Association of MicroRNA-618 Expression With Altered Frequency and Activation of Plasmacytoid Dendritic Cells in Patients With Systemic Sclerosis

Marzia Rossato, Alsya J. Affandi, Soley Thordardottir, Catharina G.K. Wichers, Marta Cossu, Jasper C.A. Broen, Frederique M. Moret, Lara Bossini-Castillo, Eleni Chouri, Lenny van Bon, Femke Wolters, Wioleta Marut, Maarten van der Kroef, Sandra Silva-Cardoso, Cornelis P.J. Bekker, Harry Dolstra, Jacob M. van Laar, Javier Martin, Joel A.G. van Roon, Kris A. ReedquistLorenzo Beretta, Timothy R.D.J. Radstake

Research output: Contribution to journalArticlepeer-review


Objective: Plasmacytoid dendritic cells (PDCs) are a critical source of type I interferons (IFNs) that can contribute to the onset and maintenance of autoimmunity. Molecular mechanisms leading to PDC dysregulation and a persistent type I IFN signature are largely unexplored, especially in patients with systemic sclerosis (SSc), a disease in which PDCs infiltrate fibrotic skin lesions and produce higher levels of IFNα than those in healthy controls. This study was undertaken to investigate potential microRNA (miRNA)–mediated epigenetic mechanisms underlying PDC dysregulation and type I IFN production in SSc. Methods: We performed miRNA expression profiling and validation in highly purified PDCs obtained from the peripheral blood of 3 independent cohorts of healthy controls and SSc patients. Possible functions of miRNA-618 (miR-618) on PDC biology were identified by overexpression in healthy PDCs. Results: Expression of miR-618 was up-regulated in PDCs from SSc patients, including those with early disease who did not present with skin fibrosis. IFN regulatory factor 8, a crucial transcription factor for PDC development and activation, was identified as a target of miR-618. Overexpression of miR-618 reduced the development of PDCs from CD34+ cells in vitro and enhanced their ability to secrete IFNα, mimicking the PDC phenotype observed in SSc patients. Conclusion: Up-regulation of miR-618 suppresses the development of PDCs and increases their ability to secrete IFNα, potentially contributing to the type I IFN signature observed in SSc patients. Considering the importance of PDCs in the pathogenesis of SSc and other diseases characterized by a type I IFN signature, miR-618 potentially represents an important epigenetic target to regulate immune system homeostasis in these conditions.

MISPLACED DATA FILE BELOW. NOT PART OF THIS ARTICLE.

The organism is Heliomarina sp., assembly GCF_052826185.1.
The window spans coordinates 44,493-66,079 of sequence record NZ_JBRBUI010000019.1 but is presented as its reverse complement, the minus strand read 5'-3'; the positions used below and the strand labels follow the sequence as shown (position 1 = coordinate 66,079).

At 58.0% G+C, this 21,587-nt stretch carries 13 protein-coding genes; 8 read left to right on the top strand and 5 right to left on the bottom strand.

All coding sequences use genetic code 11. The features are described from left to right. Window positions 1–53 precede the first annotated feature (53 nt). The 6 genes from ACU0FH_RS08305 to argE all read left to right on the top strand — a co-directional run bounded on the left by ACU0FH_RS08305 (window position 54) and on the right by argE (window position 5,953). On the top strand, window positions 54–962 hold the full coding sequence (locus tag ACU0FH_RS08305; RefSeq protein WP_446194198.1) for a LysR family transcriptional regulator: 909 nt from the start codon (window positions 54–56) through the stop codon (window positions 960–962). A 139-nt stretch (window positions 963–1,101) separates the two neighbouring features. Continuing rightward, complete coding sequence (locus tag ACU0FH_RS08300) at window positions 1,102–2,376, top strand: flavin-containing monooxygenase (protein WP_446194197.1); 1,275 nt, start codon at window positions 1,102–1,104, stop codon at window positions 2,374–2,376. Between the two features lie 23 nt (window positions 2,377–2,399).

Original languageEnglish
Pages (from-to)1891-1902
Number of pages12
JournalArthritis and Rheumatology
Issue number9
Publication statusPublished - Sep 1 2017

ASJC Scopus subject areas

  • Immunology and Allergy
  • Rheumatology
  • Immunology


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